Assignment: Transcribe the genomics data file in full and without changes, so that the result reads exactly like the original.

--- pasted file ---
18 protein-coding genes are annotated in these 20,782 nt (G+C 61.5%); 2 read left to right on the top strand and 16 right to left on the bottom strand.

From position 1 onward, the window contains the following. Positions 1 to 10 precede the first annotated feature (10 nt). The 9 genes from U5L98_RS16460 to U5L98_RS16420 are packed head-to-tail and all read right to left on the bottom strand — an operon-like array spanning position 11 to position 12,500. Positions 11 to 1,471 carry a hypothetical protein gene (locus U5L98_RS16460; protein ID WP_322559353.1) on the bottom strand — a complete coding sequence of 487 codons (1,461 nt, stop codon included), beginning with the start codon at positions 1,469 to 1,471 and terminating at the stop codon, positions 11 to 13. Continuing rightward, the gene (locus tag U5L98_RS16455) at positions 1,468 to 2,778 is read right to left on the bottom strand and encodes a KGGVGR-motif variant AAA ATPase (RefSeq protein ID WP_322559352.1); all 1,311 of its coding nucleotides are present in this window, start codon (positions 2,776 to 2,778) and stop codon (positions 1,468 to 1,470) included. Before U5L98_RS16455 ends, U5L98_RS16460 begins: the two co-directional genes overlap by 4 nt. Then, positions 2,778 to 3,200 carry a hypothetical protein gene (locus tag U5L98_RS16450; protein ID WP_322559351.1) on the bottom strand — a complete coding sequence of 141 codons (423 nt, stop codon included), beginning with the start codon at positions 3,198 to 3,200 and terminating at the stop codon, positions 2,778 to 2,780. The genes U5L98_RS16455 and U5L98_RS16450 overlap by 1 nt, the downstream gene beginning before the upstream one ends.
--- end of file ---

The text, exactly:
18 protein-coding genes are annotated in these 20,782 nt (G+C 61.5%); 2 read left to right on the top strand and 16 right to left on the bottom strand.

From position 1 onward, the window contains the following. Positions 1 to 10 precede the first annotated feature (10 nt). The 9 genes from U5L98_RS16460 to U5L98_RS16420 are packed head-to-tail and all read right to left on the bottom strand — an operon-like array spanning position 11 to position 12,500. Positions 11 to 1,471 carry a hypothetical protein gene (locus U5L98_RS16460; protein ID WP_322559353.1) on the bottom strand — a complete coding sequence of 487 codons (1,461 nt, stop codon included), beginning with the start codon at positions 1,469 to 1,471 and terminating at the stop codon, positions 11 to 13. Continuing rightward, the gene (locus tag U5L98_RS16455) at positions 1,468 to 2,778 is read right to left on the bottom strand and encodes a KGGVGR-motif variant AAA ATPase (RefSeq protein ID WP_322559352.1); all 1,311 of its coding nucleotides are present in this window, start codon (positions 2,776 to 2,778) and stop codon (positions 1,468 to 1,470) included. Before U5L98_RS16455 ends, U5L98_RS16460 begins: the two co-directional genes overlap by 4 nt. Then, positions 2,778 to 3,200 carry a hypothetical protein gene (locus tag U5L98_RS16450; protein ID WP_322559351.1) on the bottom strand — a complete coding sequence of 141 codons (423 nt, stop codon included), beginning with the start codon at positions 3,198 to 3,200 and terminating at the stop codon, positions 2,778 to 2,780. The genes U5L98_RS16455 and U5L98_RS16450 overlap by 1 nt, the downstream gene beginning before the upstream one ends.